On Monday 8th May (40+5) I was having mild but regular contractions throughout the day and thought that things might finally be moving. It was raining heavily all morning so Ewan (my 4 year old son) and I spent time making bread and biscuits (had been warned never to underestimate the amount of biscuits midwives can get through!) and I had a very strong feeling that this would be the last day it would just be 'him and me'.
By late evening, the contractions were getting slightly more intense, but I managed to have a normal conversation with my mum on the phone - telling her nothing was happening at all while jotting contraction times down on a piece of paper! She lives quite a distance away and I didn't want her to have a sleepless night worrying about me, especially as I still wasn't sure if this was really 'it'.
Later still, and my contractions were still regular, around 7-8 mins apart now. Dan and I tried to distract ourselves by watching TV, was very thankful for our cable subscription as there were endless comedies on to keep our minds off things! He nipped out to our local, on threat of dire consequences if he stayed there for a pint, and came back with some beer for him and a tiny bottle of wine for me (well it was either that or paracetamol and I thought I'd enjoy the wine more!). At around midnight we decided to go to bed, I foolishly thought I could grab some sleep between contractions, but my body had other ideas and as soon as I was lying down, the contractions started becoming much more painful.
I ummed and ahhed about calling the midwife out - didn't want to drag her out of bed for no reason, but equally was aware how quickly things could develop in a second labour and didn't fancy the idea of not calling anyone and Dan having to deliver the baby on his own - he'd read the relevant page in Miriam Stoppard but we weren't too keen on the theory becoming practice! So I called the delivery suite who told me that Rachael, the on-call midwife, would ring me back. I was slightly disappointed that Louise wasn't on call, as she'd been my midwife since we moved here two months ago - we'd built up a very good relationship while I'd never met Rachael, but then when she did phone back she sounded so lovely and friendly that I stopped worrying.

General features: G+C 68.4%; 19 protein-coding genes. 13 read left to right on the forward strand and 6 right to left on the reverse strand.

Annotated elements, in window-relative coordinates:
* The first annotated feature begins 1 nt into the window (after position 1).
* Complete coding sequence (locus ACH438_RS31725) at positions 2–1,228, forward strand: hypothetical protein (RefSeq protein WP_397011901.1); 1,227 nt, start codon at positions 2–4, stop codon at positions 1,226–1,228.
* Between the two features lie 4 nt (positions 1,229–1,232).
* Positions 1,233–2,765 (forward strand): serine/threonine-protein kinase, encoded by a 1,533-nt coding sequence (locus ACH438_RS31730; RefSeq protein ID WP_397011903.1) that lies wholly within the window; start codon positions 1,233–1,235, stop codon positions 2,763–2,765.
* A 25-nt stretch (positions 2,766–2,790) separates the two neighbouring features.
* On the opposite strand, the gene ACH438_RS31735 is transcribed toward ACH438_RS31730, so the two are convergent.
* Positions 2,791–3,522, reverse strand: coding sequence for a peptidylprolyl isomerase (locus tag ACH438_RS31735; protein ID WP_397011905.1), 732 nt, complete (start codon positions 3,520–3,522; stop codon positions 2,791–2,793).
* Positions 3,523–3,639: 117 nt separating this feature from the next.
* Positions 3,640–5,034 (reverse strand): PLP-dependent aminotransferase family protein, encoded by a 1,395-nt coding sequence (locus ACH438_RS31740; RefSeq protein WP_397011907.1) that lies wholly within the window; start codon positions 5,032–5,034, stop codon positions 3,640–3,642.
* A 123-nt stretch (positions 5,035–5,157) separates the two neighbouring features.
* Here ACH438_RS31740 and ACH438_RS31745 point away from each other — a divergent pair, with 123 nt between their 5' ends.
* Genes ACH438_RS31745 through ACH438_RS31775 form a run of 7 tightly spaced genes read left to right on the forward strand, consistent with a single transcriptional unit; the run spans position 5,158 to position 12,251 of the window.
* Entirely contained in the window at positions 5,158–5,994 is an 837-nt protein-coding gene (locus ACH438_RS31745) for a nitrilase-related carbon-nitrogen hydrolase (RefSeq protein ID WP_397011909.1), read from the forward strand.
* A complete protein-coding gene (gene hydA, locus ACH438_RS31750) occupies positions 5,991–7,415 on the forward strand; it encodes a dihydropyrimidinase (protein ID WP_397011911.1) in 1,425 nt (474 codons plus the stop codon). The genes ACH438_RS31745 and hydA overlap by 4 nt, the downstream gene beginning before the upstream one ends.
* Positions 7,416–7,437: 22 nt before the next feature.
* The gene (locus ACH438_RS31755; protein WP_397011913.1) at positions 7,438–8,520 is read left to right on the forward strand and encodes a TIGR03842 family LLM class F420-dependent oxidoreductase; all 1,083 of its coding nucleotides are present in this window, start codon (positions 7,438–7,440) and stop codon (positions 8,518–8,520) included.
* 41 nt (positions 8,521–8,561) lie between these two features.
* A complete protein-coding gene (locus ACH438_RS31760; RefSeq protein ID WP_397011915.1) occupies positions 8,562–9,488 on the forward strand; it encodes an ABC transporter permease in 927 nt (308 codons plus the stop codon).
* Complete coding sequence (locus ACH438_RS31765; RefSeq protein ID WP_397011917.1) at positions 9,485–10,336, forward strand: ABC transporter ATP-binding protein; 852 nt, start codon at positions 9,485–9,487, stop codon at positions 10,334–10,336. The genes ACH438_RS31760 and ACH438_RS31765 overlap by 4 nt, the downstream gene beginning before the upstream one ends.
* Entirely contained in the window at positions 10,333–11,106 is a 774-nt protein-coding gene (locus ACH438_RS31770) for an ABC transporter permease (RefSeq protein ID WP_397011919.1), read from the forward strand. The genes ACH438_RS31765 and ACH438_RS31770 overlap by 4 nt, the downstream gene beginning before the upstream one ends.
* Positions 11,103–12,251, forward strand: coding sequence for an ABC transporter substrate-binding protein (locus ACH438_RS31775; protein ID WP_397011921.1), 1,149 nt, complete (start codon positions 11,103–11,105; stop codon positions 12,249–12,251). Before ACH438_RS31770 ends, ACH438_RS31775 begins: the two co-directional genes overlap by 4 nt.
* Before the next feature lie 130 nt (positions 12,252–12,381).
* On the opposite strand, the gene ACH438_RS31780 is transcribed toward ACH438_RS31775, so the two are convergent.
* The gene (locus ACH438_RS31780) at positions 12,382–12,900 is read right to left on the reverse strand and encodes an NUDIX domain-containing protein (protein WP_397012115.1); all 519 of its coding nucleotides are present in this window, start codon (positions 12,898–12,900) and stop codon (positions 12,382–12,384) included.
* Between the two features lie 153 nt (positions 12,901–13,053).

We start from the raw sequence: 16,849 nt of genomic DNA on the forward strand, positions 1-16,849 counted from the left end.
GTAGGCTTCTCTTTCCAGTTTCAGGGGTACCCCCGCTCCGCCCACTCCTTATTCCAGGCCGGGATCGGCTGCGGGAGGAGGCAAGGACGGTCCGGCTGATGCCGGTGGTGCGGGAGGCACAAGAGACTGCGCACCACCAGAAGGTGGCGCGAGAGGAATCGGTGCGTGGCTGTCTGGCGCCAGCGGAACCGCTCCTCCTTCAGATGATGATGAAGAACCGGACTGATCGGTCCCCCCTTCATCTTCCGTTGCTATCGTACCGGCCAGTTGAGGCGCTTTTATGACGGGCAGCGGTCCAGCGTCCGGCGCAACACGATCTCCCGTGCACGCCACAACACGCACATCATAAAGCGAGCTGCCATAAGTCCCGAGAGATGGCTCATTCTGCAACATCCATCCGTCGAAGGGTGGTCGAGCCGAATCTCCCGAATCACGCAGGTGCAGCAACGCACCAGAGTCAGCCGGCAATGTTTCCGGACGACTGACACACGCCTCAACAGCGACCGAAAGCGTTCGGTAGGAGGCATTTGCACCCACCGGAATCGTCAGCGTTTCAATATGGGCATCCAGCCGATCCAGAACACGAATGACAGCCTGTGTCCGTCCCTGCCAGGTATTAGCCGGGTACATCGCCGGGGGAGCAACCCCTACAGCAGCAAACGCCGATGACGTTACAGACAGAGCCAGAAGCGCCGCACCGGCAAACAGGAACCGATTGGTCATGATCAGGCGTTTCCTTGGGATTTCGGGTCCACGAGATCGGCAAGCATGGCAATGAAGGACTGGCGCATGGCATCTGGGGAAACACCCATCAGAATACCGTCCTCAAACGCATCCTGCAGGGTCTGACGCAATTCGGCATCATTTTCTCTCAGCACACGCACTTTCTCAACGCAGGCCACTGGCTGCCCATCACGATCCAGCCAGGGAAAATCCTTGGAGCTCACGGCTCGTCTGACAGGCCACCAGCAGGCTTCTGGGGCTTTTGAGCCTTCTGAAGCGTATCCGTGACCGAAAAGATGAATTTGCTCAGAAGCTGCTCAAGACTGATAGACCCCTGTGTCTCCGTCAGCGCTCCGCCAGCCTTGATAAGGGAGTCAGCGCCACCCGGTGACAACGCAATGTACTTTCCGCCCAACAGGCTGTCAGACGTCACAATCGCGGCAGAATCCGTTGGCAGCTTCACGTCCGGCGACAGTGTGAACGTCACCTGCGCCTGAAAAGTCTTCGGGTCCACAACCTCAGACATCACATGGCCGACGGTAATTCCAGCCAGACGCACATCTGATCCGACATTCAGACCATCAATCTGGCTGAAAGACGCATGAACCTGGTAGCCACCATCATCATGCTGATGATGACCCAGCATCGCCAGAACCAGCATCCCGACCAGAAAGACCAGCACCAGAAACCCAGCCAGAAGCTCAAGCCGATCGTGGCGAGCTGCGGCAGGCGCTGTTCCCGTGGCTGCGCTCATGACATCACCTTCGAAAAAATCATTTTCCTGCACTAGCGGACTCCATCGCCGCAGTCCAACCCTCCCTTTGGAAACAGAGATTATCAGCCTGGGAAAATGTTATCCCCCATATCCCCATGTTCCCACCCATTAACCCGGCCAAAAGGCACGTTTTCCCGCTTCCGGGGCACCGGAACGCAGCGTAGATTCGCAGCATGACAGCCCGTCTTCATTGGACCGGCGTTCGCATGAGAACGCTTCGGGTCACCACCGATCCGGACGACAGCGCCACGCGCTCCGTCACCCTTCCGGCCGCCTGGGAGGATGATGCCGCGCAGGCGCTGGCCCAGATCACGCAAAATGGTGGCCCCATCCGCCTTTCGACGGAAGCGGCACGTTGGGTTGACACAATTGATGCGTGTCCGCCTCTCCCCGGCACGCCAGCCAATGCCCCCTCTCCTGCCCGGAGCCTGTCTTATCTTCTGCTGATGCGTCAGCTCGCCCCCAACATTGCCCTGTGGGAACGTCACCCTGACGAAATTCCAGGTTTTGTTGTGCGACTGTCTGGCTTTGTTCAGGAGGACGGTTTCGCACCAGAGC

Rachael arrived at 1:40am. I have to admit to being slightly taken aback by how young she seemed - probably early to mid-twenties I suppose - and Dan said later that when he answered the door to her he'd had to stop himself from saying, 'does your mum know you're out delivering babies at this time of night?'! She came up to the bedroom and told me she'd just observe my contractions and familiarise herself with my notes for a while before examining me and we'd then decide what to do.
I had a few strong contractions, exactly 5 minutes apart, and she then did an internal exam which showed I was 3-4 cm dilated, with soft cervix and bulging membranes. Great news! So it looked like Rachael was staying put, and Dan made us all some tea while we waited for things to intensify.
I have to say, this was one of the best things about having a home birth, compared to the hospital birth I had with Ewan. Instead of being shunted into a side ward and left to get on with things, with the occasional uniformed midwife (never the same one twice) popping in to examine me, this time I was sitting in my own bedroom, drinking tea out of my own mug and chatting away to a lovely friendly girl in casual clothes - every now and again I had to remind myself I was actually in labour rather than just sitting up having a late night gossip with a friend!
At 2:30am Rachael suggested I sit on the birthing ball so I could rock my hips to help the contractions along. I did, and Dan put my TENS machine on, then called his mum (Linda) to ask her to come over so she could be on hand if Ewan suddenly woke up. She arrived at 3am - I'd expected her to go straight to bed but of course she was far too excited at the imminent arrival of her first grandchild so she joined us in the bedroom. I suddenly realised Dan looked absolutely knackered so told him to go and grab some sleep while he still could - he went downstairs and slept on the sofa for a while.
About half an hour later, my contractions were starting to really pick up and were now about three minutes apart. Every time one hit, I had to concentrate on breathing through it - Linda and Rachael carried on chatting while I was doing this which was actually a great help, I could hear them in the background through the pain, and just rejoined the conversation when the contractions died down.
Rachael suggested I get up and walk about to help things along, bending forward over the end of the bed with each contraction as this would put pressure on the right bit of my cervix. She seemed to have this wonderful intuition and knew exactly when to leave me to concentrate on getting through the contractions, and when I needed just a bit more encouragement, so when things were really painful she would say things like 'that's it, just focus on your breathing, you're doing brilliantly' etc - if she'd been doing this throughout I think it would have been annoying, but it was almost like she had a sixth sense and only did it when I really needed that extra bit of support. Linda kept us supplied with cups of tea!
Around 4:30 Dan rejoined us. Everything was really starting to hot up now and the contractions were coming thick and fast, so Rachael phoned the second midwife, who would bring the gas and air with her.